June 2008 Archives

Focus on the... Hate?

I've always found it obnoxious when religious leaders meddle in political affairs. It's one thing to stand up and promote values consistent with your religious beliefs, and to encourage others to support "leaders" (generic) who support those same beliefs, but this latest round from Dobson is over the line. Dobson's Focus on the Family radio series, as well as his role with the Promise Keepers organization, would suggest that he is in favor of less hate and more open cooperation. It thus seems quite disturbing that he's lashing out at Obama for a speech 2 years ago suggesting that the country cannot be run based on any one religion, noting that even if you said "the US is a Christian country" that you then have multiple denominations with varying value systems to contend with.

Don't be too concerned by this hate mongering, though. It seems that Dobson doesn't really like either candidate, and may not even vote for a presidential candidate come November. If true, why bother trying to influence people one way or another? Haven't we heard enough hate speech already in this election?

"Dobson has not backed off his statement that he could not in good conscience vote for McCain because of concerns over the Arizona senator's conservative credentials. Dobson has said he will vote in November but has suggested he might not vote for president."

Little Miss Yawning

In a follow-up to the previous 3D/4D post... a short video of her yawning. :)

Sudden Climate Change is Normal

There's an interesting article on the SciAm website today about the results of ice core analysis from northern Greenland. Apparently climate changes have happened quite suddenly in the past, and it wasn't catastrophic. Of course, the global warming worry-wart alarmists then read this research and say:

"The question that arises from such findings is: How come the Greenland ice sheet at such a low latitude has remained so stable during the present interglacial [period] until now?" says study co-author and geochemist Claude Hillaire-Marcel of the University of Quebec in Montreal. "In view of the past instability—and sensitivity to temperature—of Greenland ice, serious concerns about its future under global warming stress do emerge."

Now, call me crazy ("crazy!"), but you can't have it both ways. Now they're suddenly concerned that the Greenland ice shelf has been too stable?!?!? And then they of course link it back to the doom and gloom typical of the global warming crowd.

Just a quick note... last week Tim Russert died suddenly... this weekend it was George Carlin... who will be next? It's an old urban legend, I know, but it makes one wonder. Both were heart-related problems, too. Interesting this thing we call living, isn't it?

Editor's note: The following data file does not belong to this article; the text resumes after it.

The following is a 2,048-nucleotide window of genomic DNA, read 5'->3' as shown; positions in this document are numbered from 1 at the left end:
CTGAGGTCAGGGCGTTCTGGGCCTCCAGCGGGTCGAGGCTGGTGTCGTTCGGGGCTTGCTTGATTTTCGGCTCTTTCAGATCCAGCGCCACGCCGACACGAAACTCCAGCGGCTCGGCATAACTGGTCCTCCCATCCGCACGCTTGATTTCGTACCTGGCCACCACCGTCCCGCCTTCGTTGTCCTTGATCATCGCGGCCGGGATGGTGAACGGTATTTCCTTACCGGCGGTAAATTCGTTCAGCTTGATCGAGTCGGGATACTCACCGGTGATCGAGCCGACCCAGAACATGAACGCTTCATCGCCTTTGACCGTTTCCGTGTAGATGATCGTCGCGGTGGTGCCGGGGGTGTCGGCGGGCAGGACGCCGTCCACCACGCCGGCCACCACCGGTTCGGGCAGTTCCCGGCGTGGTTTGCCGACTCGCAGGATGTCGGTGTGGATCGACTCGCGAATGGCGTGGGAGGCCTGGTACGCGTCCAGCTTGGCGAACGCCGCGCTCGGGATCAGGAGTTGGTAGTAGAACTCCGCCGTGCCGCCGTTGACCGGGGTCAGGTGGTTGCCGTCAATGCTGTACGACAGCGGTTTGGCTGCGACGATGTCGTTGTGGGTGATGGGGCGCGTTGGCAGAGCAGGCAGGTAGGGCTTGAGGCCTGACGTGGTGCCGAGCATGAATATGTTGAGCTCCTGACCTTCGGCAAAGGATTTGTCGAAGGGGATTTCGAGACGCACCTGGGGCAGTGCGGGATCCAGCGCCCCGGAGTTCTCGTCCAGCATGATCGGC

Little Miss in 3D! :)

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This post has nothing to do with information security, and everything to do with being a proud father-to-be! :) We went to InfantSee4D yesterday and had a special ultrasound of our bundle of joy - in 3D and in 4D (3D+motion). We saw her yawn at the beginning, which was just the cutest thing. And then she slept, so not much motion. :) She has cute little arms and cute little legs, and apparently loves to suck on the umbilical cord, up near the placenta. It's all very cool!

Anyway, after the jump are pictures of her in 3D. I think she looks like Hanna - which is a very good thing! :)

Resist Strictly Incremental Changes

"IT consolidation is a major undertaking that can require escalating upfront capital costs to achieve long-term cost savings. It can also take between six months and two years to execute. As such, these investments often face senior executive — if not board-level — scrutiny. A business case built or vetted by a major consultancy has a better chance of approval due to higher perceived credibility of the methodologies and rigor behind the business cases built by these firms." (Source: James Staten, principal analyst, Forrester Research)

Shop and Learn about Supreme Fitness and Well BeingOne of the more common sights in enterprises is to see an incremental approach to addressing big problems. From an engineering perspective, this is fine, and really quite a good problem solving tactic. However, when it comes to making meaningful change from a security perspective, I have come to seriously question the utility of incremental changes.

Those bastards we call elected Representatives are about ready to pass telecom immunity. !!!! Apparently it isn't enough that the last 3 times the public expressed outrage. Now there's no coverage of it in the press and it looks set to pass. Please, call your Congresscritter today and demand a 'no' vote!! Illegal activities must not be sanctioned by the government, no matter who signed off on it!!! Furthermore, quashing law suits designed to reveal illicit activities is also inappropriate and detrimental to freedom and civil liberties. Just say no to telecom immunity!

Go here: EFF No Immunity site

Security is Like Fighting Ants

Have you ever had to deal with an ant infestation around your home? We've recently moved into a rental home, and our first major headache has been dealing with ants. It's apparently a seasonal thing (beginning and end of Summer), but it was still quite annoying, not to mention a bit gross. The first incursion occurred on move-in day. After having several guys help out, we grilled, and from around the door to the deck I noted a steady stream of ants that followed the trail of crumbs all the way to the nearby kitchen sink. Suffice to say, cleaning has become a much higher priority since then.

Dealing with this matter has gotten me thinking about corollaries with security. These ants are external attackers (which is now known to be our primary concern, thanks to Verizon's report), and they seem to be very motivated to get through the perimeter. Once past the perimeter, they're much harder to contain. Also, how you defend against them varies depending on your goals.

Courtesy my father, and from a rather conservative corner of the blogosphere. This article by Walter Williams provides a very pointed critique of TSA and why most of is in the security industry find the whole theater absolutely nauseating. My favorite quote: